Saturday afternoon the Michigan State Spartans will play the biggest game of the Big Ten schedule when the Purdue Boilermakers come to town. Forget the current standings, the winner of this game will be looked at as the best team in the country and primed for a top seed in the NCAA Tournament.
But beating Purdue won’t require anyone in green and white to play all that spectacular. Instead, the Spartans can earn a win by simply being their best selves.
On paper, there is a lot MSU should be worried about. Despite their ability to dominate on both sides of the ball, the Spartans can get into trouble against teams that can catch fire from deep and teams that can force MSU to play a slow half-court offense. Incidentally, those are two of the strengths for Purdue. The Boilermakers have reached the AP to five in large part because of their ability to force teams to play a specific offensive style and then Purdue makes it hurt with a three on the other side.
One team after another took the floor and tried to find the big bodies to match Isaac Haas, fearing the 7-foot-2, 297-pound center would dominate in the paint. Combined with guards – especially Carsen Edwards and Dakota Mathias – that stay in the opponent’s pocket on defense, Purdue suffocated opponents. Then on the other side of the court, defenses were forced to pick between packing the lane against Haas, Vince Edwards and Matt Haarms, or staying on the perimeter to defend the Mathias or Edwards three-ball.
Except that’s not exactly a true choice. As was proven in their most recent game against Ohio State, teams can beat Purdue by not trying to beat the Boilermakers at their game, but playing a style Purdue can’t match. Now, that’s easier said than done, and could leave MSU susceptible to an ugly loss, but it’s probably the Spartans best chance to win.
This shouldn’t come across as Michigan State trying to find a long shot game plan to upset a much better team. The Spartans are the best team Purdue has played all year and has more talent on the court in most situations that the Boilermakers have in their starting lineup. But Purdue is playing with the consistency that MSU hasn’t shown since December.
Despite that consistency, Purdue struggles in a few areas the Spartans can and should take advantage of. Even with Haarms and Haas, both over 7-feet tall, Purdue is not a strong rebounding team. Second-chance points will be huge. The Spartans are the third best team in the country on the boards and as long as they aren’t turning the ball over, this could be the difference in the game.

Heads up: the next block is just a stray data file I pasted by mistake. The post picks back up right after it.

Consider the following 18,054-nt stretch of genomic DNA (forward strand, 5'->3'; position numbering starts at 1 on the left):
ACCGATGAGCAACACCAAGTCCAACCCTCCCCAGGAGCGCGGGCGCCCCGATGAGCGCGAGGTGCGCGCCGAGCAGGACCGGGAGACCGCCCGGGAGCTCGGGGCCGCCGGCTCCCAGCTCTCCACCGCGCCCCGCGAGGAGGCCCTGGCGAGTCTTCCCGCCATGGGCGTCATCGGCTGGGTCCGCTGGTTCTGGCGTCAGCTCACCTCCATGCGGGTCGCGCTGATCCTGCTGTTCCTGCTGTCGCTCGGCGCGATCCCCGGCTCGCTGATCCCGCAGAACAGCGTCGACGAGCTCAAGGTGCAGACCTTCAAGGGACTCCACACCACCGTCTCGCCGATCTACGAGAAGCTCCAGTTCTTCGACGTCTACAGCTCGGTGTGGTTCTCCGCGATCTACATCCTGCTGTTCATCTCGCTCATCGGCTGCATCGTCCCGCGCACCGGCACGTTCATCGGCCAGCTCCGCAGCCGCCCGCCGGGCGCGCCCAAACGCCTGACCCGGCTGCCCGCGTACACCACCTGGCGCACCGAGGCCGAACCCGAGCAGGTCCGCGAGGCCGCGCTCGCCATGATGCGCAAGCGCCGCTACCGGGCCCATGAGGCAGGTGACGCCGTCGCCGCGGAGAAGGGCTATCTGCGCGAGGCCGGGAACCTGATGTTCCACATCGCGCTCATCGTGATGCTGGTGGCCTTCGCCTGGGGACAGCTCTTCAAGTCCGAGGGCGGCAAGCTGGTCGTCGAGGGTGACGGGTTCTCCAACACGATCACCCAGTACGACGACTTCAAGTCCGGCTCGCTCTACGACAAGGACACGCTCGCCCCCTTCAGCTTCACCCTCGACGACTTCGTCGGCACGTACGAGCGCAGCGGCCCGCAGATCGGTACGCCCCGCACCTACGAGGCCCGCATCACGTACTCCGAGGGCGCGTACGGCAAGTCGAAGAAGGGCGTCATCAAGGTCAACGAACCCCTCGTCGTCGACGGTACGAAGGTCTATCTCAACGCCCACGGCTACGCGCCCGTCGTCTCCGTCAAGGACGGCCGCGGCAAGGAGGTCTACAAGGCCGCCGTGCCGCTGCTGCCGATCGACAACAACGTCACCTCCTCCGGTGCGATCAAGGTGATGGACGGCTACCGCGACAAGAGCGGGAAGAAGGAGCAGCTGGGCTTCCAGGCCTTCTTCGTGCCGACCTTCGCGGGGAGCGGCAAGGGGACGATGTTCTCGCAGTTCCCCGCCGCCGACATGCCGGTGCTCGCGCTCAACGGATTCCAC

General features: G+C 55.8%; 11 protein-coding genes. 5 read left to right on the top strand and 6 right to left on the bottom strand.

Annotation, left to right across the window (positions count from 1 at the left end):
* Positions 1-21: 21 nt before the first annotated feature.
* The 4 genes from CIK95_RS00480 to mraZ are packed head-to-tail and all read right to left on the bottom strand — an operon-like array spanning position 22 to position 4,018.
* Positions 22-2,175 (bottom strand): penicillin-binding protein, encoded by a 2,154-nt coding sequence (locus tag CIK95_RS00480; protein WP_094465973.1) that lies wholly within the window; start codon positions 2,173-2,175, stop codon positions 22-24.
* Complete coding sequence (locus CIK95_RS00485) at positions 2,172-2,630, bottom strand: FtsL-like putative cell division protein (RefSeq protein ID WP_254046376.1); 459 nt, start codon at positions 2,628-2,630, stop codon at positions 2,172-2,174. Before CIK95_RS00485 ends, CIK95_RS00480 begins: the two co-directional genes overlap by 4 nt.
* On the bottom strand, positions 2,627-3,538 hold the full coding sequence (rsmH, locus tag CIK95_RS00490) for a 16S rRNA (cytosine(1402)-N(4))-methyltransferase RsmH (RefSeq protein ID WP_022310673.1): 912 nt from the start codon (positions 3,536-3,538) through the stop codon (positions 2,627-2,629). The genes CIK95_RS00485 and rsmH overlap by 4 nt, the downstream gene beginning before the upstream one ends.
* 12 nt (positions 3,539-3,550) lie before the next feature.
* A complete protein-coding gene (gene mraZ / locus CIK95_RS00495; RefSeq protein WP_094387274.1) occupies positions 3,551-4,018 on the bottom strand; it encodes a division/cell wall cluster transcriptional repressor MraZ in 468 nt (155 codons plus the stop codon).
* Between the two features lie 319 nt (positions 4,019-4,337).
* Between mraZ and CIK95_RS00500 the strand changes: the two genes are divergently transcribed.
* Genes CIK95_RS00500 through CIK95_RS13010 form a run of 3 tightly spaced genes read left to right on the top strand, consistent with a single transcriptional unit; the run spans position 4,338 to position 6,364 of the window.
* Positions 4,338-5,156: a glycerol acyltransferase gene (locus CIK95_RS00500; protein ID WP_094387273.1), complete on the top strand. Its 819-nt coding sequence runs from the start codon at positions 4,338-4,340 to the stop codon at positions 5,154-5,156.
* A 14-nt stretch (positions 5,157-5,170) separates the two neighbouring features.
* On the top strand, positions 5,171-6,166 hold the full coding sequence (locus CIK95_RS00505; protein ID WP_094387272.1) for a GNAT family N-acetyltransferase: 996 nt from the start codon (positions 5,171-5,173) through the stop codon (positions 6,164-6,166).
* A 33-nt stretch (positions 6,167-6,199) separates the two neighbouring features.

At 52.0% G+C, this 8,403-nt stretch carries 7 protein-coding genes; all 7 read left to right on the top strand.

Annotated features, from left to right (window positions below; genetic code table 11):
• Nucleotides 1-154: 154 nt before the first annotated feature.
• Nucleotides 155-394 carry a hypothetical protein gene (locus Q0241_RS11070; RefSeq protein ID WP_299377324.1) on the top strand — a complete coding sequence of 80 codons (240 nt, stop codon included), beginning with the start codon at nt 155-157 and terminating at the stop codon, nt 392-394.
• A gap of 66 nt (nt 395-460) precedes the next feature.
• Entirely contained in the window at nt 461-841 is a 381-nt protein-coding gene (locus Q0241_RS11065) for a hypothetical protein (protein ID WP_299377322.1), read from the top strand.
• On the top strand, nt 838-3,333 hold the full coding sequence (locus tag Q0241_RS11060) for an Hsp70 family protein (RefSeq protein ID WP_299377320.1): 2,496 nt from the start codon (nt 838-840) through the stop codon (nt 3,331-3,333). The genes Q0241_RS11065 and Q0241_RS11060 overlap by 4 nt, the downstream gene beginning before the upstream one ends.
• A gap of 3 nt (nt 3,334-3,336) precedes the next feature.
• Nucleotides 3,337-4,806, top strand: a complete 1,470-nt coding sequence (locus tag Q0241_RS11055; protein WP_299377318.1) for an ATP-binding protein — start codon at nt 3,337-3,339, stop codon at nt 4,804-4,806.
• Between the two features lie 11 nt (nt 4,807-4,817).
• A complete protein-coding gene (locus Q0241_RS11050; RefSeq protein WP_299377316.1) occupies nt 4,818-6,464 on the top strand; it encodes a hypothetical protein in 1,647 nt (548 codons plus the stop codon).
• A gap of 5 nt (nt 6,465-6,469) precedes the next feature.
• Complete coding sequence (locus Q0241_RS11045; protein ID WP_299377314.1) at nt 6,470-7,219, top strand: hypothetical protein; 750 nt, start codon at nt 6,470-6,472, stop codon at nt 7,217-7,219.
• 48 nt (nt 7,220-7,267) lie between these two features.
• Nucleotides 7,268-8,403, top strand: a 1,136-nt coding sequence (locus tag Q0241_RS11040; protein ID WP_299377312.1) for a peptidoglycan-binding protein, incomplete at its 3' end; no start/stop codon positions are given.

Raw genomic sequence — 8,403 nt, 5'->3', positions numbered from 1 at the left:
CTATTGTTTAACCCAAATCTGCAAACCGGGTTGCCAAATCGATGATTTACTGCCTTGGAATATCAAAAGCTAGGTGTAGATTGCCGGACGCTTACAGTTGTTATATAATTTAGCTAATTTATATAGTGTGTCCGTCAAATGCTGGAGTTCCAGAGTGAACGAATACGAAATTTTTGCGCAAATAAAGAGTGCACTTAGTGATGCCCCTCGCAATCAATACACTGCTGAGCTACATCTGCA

The biggest matchups of the game won’t involve either team’s post-power. The skill and depth both Michigan State and Purdue showcase in the low post will likely make for a good show, but will offset each other. Instead, the keys for MSU will be Cassius Winston and Miles Bridges. Winston is statistically the most important player for the Spartans’ offense. He has a 69.4 true shooting percentage, seventh best in the country, and has the 17th best offensive rating in the country. Winston will likely see Mathias defending him most of the time, one of the better defensive guards in the conference. Keeping Winston on the floor will be huge for the Spartans, who look like a different team when their point guard is in foul trouble or keeps turning the ball over.
Similarly, Bridges will need to be the star everyone hopes he can be. The Spartans leading scorer has the ability to stretch Purdue’s post defense in a way no one else on the team can. He will likely see Purdue’s best player, Vince Edwards. While they are virtually the same size, Edwards can’t step out the same way Bridges can and his ability to space out the Boilermakers’ defense could open up even more second-chance points.
None of these keys – from Winston staying on the floor, to Bridges stretching a defense, or Jaren Jackson Jr. and Nick Ward standing tall in the paint – are new for Michigan State. But more than ever, they will need to focus on staying themselves, and not trying to play Purdue’s game.
By Saturday night, one team in the Big Ten will be looking directly at a spot on the top line in the NCAA Tournament. If Michigan State is as good as we all believe them to be, the Spartans should be celebrating.